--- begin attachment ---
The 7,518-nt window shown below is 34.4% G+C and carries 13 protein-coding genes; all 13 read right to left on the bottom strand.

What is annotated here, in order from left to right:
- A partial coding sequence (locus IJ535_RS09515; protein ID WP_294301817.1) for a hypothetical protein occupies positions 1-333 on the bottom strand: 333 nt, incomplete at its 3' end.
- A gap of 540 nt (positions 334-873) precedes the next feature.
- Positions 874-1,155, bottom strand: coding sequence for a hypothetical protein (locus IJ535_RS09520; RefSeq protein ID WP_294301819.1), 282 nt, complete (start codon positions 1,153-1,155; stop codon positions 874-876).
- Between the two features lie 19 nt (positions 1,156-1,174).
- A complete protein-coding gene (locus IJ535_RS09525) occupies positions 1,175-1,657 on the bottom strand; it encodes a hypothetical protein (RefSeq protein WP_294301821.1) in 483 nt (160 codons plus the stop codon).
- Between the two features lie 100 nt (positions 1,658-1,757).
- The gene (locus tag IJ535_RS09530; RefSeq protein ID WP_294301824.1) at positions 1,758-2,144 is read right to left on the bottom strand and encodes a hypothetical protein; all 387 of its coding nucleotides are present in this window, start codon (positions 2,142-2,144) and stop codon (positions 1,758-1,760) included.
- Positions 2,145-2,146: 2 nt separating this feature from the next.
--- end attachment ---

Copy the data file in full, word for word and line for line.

The 7,518-nt window shown below is 34.4% G+C and carries 13 protein-coding genes; all 13 read right to left on the bottom strand.

What is annotated here, in order from left to right:
- A partial coding sequence (locus IJ535_RS09515; protein ID WP_294301817.1) for a hypothetical protein occupies positions 1-333 on the bottom strand: 333 nt, incomplete at its 3' end.
- A gap of 540 nt (positions 334-873) precedes the next feature.
- Positions 874-1,155, bottom strand: coding sequence for a hypothetical protein (locus IJ535_RS09520; RefSeq protein ID WP_294301819.1), 282 nt, complete (start codon positions 1,153-1,155; stop codon positions 874-876).
- Between the two features lie 19 nt (positions 1,156-1,174).
- A complete protein-coding gene (locus IJ535_RS09525) occupies positions 1,175-1,657 on the bottom strand; it encodes a hypothetical protein (RefSeq protein WP_294301821.1) in 483 nt (160 codons plus the stop codon).
- Between the two features lie 100 nt (positions 1,658-1,757).
- The gene (locus tag IJ535_RS09530; RefSeq protein ID WP_294301824.1) at positions 1,758-2,144 is read right to left on the bottom strand and encodes a hypothetical protein; all 387 of its coding nucleotides are present in this window, start codon (positions 2,142-2,144) and stop codon (positions 1,758-1,760) included.
- Positions 2,145-2,146: 2 nt separating this feature from the next.